A blog on the Transpersonal Psychology of Indian Yoga and the Spiritual Genius of India (another blog of the same author – http://integralmusings.aurosociety.org)
The Mental and Gnostic Self
The exact nature of the manomaya kosha and vignanamaya kosha in Taithria Upanishad, mental and gnostic self is a matter of controversy among commentators. Most of the modern commentators equate manomaya kosha with the Chitta-Manas the lower mentality and Vignanamaya Kosha with the Buddhi, the intelligence. But the imagery of these two sheaths in Taithria Upanishad suggest a very different picture.
Let us examine the original conception of these two sheaths as it was formulated in the Taithria Upanishad. The manomaya kosha is described in the following words.
“Now there is yet a second and inner self which is other than this that is Prana, and it is made of Mind—. Yajur is the head of him and the Rig-veda is his right side, Sama-veda is his left side; Adesha is his spirit which is the self of him; Atharvan is his lower member, whereon he rests abidingly”.
And the description of Vignanamaya kosha, the gnostic self runs like this “Now there is yet a second inner self which is other than this which is of Mind and it is made of Vignana—-. Faith, Sraddha is the head of him; Right, Rta is his right side; Truth, Satyam is his left side; Yoga is his spirit which is the self of him; Manas is his lower member whereon he rests abidingly”.
To understand the meaning of the above verses we have to get behind the symbolic and imaged language of the ancient seers. The meaning of the imagery of Vignanamaya Purusha will be clear and revealing to all those who are familiar with the terminology of vedic mysticism. Here we find some of the terms used by vedic sages for the highest supramental worlds of Surya: Sathyam, Rtm, Brhat, Truth, Right, the Vast. The Vedic word Brhat is replaced by the word Mahas. We will discuss this imagery of Vignanamaya Kosha in greater detail in our next article. The Upanishad says further that this Vignanamaya is the inner Self and other than that of the Mind. It says Yoga is his spirit which is the Self of him. All these imagery very clearly shows Vignanamaya is not the intellectual mind but a supramental faculty beyond the belt of mental consciousness.
So, a first preliminary analysis of the imaged description of the Manomaya and Vignanamaya Koshas in Taithria Upanishad gives the impression that these are respectively the centers of lower and higher knowledge apara and para vidya, as they are called in Mundaka Upanishad. Manomaya is the centre of apara vidya, or lower knowledge, that is knowledge acquired through the intellect, the scientific, intellectual and analytic knowledge. It includes all the sixty four arts and sciences listed in the Indian tradition and also the intellectual and verbal knowledge of the Vedas. Vignanamaya is the centre of para vidya, intuitive knowledge by identity by which the supreme Reality or Self beyond mind is known, not intellectually through the abstract idea, but becoming one with it through inner communion, experience and realisation.
Now let us again examine little more deeply and closely the imagery of Taithria Upanishad and see whether it confirms to the conclusions of our first preliminary investigations.
While describing Manomaya Purusha Upanishad says, Yajur is the head, Rigveda is his right side, Samaveda is his left side, the Adesha is his spirit and self and Atharvan Angirasa is his lower member. And the corresponding imagery for Vignanamaya Purusha runs like this. Faith, Sraddha is the head of him; Right, Rta is his right side, Truth, Sathyam is his left side, Yoga is his spirit and self and Mahas is his lower member. To the discerning eye the contrasting imagery is striking and revealing. The imagery of Manomaya represents the outer form and that of Vignanamaya, the inner spirit and core of Vedic knowledge.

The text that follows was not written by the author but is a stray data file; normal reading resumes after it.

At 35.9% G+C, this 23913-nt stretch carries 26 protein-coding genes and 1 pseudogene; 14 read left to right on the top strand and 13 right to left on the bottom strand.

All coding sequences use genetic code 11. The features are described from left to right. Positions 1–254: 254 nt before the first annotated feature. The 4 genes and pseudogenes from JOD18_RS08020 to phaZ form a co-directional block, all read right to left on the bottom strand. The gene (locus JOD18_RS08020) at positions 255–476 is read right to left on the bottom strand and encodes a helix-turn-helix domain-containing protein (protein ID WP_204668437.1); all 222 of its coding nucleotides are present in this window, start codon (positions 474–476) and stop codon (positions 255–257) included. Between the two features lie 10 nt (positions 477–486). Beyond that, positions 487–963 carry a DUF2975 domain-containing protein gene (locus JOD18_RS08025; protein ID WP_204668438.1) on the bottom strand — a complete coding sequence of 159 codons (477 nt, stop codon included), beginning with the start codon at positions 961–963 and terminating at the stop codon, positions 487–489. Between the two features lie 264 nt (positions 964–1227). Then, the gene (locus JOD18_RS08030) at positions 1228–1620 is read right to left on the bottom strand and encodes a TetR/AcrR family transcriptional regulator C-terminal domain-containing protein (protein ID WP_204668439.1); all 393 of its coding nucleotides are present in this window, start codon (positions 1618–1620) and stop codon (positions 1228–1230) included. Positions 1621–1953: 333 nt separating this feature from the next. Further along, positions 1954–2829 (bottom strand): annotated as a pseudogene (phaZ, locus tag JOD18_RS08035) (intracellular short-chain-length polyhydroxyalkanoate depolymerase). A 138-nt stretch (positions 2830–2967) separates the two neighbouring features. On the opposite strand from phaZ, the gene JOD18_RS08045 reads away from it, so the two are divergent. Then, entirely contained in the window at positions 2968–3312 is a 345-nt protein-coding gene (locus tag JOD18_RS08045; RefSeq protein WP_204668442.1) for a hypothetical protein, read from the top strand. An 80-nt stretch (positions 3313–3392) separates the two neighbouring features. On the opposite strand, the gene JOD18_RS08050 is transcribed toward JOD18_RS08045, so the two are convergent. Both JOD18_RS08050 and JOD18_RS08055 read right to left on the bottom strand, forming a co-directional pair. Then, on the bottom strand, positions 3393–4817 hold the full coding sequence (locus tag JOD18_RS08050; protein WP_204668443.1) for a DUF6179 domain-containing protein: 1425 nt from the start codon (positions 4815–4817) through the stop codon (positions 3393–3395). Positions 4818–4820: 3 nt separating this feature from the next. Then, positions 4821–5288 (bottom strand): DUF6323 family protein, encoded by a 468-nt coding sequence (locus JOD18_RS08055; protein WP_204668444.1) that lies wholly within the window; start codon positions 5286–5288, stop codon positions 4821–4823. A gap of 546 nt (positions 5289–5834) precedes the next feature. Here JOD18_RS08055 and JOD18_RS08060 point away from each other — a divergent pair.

The names of the four Vedas described as the limbs of Manomaya represent the outer name and form of the vedic knowledge, that is as we have already said, the analytic, intellectual and verbal knowledge of the Vedas or in other words apara vidyas. We must remember here that in the Vedic tradition the Veda represents the source of all knowledge spiritual as well as secular, para and apara vidya. But an intellectual and analytic knowledge of the scriptures is not considered as para vidya but only as a part of apara vidya. As Mundaka Upanishad states:
“There are two types of knowledge to be known as declared by those who know Brahman, the higher and lower knowledge. Of these apara Vidya is that of Rigveda, the Yajurvedas, Samaveda, Atharva vedas and of phonetics, virtuals, grammar, etymology, prosody and astrology. And the higher para vidya is that by which the Imperishable is known”.
And in the Chandogya Upanishad, when Narada approaches Sanathkumara to learn Brahma Vidya, the later asks Narada to tell him first what he knows. Narada first mentions the four vedas and then gives a long list of the various arts and sciences he has learned. But Sanathkumara is the least impressed and dismisses all the immense learning of Narada as mere verbiage. “What you know Narada” says Sanathkumara is nothing but Names” which means apara vidya acquired through the intellect and which is made mostly of verbal knowledge made of word and abstract ideas. In the same Upanishads Narada admits frankly that he was only a mantra-vid, the knower of words and not atma-vid knower of the Self. Now we can see why Taithria Upanishad mentions the names of the four vedas as the limbs of the Manomaya Purusha. They represent as we have said already, apara vidya or in other words, the knowledge of the outer word-form mantra-vid and not the knowledge of the spirit and soul Atma-vid.